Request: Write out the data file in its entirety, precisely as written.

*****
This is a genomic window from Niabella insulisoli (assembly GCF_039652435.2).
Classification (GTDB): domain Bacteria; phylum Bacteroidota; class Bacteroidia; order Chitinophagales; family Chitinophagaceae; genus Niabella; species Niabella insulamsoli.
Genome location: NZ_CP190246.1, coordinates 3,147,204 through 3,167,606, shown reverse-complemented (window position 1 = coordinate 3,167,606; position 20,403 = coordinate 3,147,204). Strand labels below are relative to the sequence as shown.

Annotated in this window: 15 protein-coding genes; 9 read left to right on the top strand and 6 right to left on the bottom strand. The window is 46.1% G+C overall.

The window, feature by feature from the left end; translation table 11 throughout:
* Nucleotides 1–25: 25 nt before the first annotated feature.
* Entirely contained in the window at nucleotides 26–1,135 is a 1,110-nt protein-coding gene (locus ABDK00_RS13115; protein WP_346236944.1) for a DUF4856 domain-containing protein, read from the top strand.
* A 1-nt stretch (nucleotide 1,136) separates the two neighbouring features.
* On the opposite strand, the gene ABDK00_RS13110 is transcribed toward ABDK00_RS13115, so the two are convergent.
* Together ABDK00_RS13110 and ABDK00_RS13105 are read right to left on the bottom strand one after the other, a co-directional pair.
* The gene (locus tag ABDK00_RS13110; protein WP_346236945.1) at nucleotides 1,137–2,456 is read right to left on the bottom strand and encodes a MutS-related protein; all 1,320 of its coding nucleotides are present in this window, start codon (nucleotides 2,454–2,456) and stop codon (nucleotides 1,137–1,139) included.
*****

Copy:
This is a genomic window from Niabella insulisoli (assembly GCF_039652435.2).
Classification (GTDB): domain Bacteria; phylum Bacteroidota; class Bacteroidia; order Chitinophagales; family Chitinophagaceae; genus Niabella; species Niabella insulamsoli.
Genome location: NZ_CP190246.1, coordinates 3,147,204 through 3,167,606, shown reverse-complemented (window position 1 = coordinate 3,167,606; position 20,403 = coordinate 3,147,204). Strand labels below are relative to the sequence as shown.

Annotated in this window: 15 protein-coding genes; 9 read left to right on the top strand and 6 right to left on the bottom strand. The window is 46.1% G+C overall.

The window, feature by feature from the left end; translation table 11 throughout:
* Nucleotides 1–25: 25 nt before the first annotated feature.
* Entirely contained in the window at nucleotides 26–1,135 is a 1,110-nt protein-coding gene (locus ABDK00_RS13115; protein WP_346236944.1) for a DUF4856 domain-containing protein, read from the top strand.
* A 1-nt stretch (nucleotide 1,136) separates the two neighbouring features.
* On the opposite strand, the gene ABDK00_RS13110 is transcribed toward ABDK00_RS13115, so the two are convergent.
* Together ABDK00_RS13110 and ABDK00_RS13105 are read right to left on the bottom strand one after the other, a co-directional pair.
* The gene (locus tag ABDK00_RS13110; protein WP_346236945.1) at nucleotides 1,137–2,456 is read right to left on the bottom strand and encodes a MutS-related protein; all 1,320 of its coding nucleotides are present in this window, start codon (nucleotides 2,454–2,456) and stop codon (nucleotides 1,137–1,139) included.